Flipkart CEO Binny Bansal is getting firsthand information on how hard cracking the grocery market in India really is.
“We’ve been running our grocery (arm) for almost six months now,” Bansal said at the SAP Startup Social event in Bangalore on Thursday. “But my wife has been a Big Basket customer for a while. I’ve been trying to convert her into a Flipkart Supermart customer, but still haven’t been successful,” he said to laughs from the audience. “I tried yesterday as well, to show her there are good deals available (on Flipkart), but it’s hard.”
Bansal’s own home presents a microcosm of the challenge that Flipkart will face as it dives yet again into the grocery business. Flipkart’s Supermart is the company’s latest grocery play — it had previously launched Flipkart Nearby in October 2015, and delivered groceries and everyday staples in Bangalore. It had appeared to start off strongly — its standalone app had quickly racked up 100k downloads. But the service had been plagued by low margins and demand hadn’t been particularly robust, given how several other grocery players, like Grofers, PepperTap and even Ola Cafe were operational around the same time. Flipkart had eventually shuttered Nearby in February 2016.
Immediately afterwards, the entire grocery delivery market underwent a bit of churn. A month after Flipkart had shut down Nearby, Ola decided to shut down Ola Cafe, again realizing that they grocery delivery wasn’t viable. Standalone grocery delivery firms struggled too — PepperTap, the heavily funded player in the space, shut down its operations two months later.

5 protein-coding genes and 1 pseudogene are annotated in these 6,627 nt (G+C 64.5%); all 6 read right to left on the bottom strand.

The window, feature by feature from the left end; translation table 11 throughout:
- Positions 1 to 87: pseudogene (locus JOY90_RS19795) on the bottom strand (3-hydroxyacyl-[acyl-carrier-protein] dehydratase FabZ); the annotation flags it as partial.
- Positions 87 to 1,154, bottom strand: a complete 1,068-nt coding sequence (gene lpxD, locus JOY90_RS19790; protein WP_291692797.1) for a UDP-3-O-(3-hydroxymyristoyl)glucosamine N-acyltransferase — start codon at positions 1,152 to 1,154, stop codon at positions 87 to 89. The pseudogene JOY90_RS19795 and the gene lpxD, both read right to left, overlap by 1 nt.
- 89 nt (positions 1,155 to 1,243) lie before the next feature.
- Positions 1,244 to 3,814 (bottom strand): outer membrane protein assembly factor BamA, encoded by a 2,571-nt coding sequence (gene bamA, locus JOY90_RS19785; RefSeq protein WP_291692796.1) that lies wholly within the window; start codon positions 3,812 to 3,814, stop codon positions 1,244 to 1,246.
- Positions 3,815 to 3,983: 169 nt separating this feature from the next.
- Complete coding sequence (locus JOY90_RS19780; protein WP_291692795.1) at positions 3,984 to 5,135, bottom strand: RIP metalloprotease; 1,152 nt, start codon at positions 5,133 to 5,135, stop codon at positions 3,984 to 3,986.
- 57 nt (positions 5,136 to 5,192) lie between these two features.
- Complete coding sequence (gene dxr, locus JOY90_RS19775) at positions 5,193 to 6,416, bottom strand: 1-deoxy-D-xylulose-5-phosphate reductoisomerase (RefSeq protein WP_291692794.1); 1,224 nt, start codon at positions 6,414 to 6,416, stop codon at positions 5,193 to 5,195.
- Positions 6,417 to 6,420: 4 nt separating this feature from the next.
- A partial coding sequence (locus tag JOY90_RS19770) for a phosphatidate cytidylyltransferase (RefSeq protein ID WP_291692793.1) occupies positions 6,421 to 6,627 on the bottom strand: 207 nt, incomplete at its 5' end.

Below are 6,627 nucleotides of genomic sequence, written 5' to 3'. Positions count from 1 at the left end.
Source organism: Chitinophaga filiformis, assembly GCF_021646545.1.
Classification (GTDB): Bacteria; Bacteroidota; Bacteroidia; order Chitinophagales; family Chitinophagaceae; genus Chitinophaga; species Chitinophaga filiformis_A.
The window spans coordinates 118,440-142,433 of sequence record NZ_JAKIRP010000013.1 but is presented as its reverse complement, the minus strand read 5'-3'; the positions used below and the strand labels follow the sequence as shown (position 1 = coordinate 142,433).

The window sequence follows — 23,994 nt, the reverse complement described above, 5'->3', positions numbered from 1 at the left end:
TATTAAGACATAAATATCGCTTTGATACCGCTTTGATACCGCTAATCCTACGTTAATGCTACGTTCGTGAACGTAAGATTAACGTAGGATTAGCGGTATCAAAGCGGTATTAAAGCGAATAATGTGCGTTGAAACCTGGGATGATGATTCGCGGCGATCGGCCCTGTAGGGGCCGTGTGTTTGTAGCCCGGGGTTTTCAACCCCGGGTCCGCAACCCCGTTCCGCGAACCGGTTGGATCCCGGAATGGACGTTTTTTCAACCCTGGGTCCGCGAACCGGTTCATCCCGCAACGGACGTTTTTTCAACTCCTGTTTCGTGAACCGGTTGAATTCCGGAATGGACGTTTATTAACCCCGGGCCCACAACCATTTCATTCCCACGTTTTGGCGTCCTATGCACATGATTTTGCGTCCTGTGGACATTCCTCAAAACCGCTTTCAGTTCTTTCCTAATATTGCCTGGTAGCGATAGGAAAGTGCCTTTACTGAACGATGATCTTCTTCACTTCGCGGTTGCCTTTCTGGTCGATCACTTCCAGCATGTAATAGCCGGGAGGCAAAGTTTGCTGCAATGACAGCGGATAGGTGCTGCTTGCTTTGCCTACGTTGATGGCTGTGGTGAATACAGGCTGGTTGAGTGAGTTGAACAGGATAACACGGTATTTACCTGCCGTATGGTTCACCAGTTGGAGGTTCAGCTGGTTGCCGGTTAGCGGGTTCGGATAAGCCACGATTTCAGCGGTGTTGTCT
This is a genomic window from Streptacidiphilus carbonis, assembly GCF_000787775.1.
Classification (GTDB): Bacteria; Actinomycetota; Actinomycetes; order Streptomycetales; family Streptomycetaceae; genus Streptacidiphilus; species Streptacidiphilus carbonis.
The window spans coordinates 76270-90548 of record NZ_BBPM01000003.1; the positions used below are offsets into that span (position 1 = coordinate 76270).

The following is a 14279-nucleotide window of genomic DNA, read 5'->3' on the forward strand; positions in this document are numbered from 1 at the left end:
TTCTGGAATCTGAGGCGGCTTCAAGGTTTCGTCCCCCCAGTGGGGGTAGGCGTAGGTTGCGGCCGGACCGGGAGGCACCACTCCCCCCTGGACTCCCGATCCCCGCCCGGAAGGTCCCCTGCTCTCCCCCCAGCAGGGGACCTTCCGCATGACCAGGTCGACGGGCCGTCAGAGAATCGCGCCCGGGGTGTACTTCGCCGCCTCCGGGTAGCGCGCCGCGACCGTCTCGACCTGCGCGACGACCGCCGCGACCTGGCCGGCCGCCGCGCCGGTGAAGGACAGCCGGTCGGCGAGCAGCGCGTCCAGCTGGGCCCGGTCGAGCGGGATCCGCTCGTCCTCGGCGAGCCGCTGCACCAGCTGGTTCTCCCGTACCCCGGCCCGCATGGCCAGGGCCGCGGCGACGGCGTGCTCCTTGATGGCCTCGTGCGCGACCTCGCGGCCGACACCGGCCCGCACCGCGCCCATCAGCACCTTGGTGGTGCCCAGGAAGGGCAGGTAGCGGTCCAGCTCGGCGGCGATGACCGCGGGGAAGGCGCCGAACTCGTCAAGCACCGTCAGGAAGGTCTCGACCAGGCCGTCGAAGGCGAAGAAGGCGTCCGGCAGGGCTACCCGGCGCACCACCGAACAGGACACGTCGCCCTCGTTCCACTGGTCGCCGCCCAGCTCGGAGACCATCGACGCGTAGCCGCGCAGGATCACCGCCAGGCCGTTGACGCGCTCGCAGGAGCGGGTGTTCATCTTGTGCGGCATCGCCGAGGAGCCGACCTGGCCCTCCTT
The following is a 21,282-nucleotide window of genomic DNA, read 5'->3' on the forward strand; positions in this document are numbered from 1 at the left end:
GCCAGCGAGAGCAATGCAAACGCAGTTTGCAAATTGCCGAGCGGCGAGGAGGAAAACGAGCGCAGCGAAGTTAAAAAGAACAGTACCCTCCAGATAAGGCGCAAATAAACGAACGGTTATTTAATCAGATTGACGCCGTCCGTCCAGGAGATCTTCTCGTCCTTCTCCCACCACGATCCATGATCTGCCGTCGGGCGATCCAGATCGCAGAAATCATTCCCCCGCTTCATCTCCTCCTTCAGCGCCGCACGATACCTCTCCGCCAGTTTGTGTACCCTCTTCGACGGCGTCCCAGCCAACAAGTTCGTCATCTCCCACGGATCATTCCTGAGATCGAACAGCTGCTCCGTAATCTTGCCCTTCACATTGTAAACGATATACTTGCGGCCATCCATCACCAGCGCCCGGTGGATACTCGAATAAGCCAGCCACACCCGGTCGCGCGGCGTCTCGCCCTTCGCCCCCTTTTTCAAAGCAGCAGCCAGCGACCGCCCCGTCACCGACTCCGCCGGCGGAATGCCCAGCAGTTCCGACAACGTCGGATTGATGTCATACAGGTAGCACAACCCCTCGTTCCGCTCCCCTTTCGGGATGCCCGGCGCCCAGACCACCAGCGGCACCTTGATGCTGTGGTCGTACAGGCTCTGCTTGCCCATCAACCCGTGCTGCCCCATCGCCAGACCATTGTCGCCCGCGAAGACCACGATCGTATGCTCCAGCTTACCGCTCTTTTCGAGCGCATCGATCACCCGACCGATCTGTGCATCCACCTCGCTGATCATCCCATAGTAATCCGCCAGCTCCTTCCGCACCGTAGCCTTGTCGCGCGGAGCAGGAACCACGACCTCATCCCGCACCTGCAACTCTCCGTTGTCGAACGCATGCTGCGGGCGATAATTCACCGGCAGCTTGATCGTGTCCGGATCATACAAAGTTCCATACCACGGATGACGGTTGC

But the grocery delivery space is seeing a revival — and large investments — over the last year. Amazon has entered the space with Amazon Pantry, and BigBasket, which has been in the grocery delivery business since 2011, raised a fresh round of $200 million from Alibaba. These players have managed build their brand names and garner loyal users during the period, while new entrants will have to start from scratch as they look to gain their own followings.
And this is personified no better than by Binny Bansal’s wife being unwilling to switch over from BigBasket to the company that her husband founded. Flipkart is taking a second stab at grocery delivery, but it’s certainly quite late to the party — it will once again need to convince customers that it can provide better deals and experiences than the other players in the fray. And even though Flipkart now has the might of Walmart and its billions of dollars on its side, it’ll still take a lot of work to get Indian users to start using Supermart. For starters, they’ll have to begin by convincing the CEO’s own wife.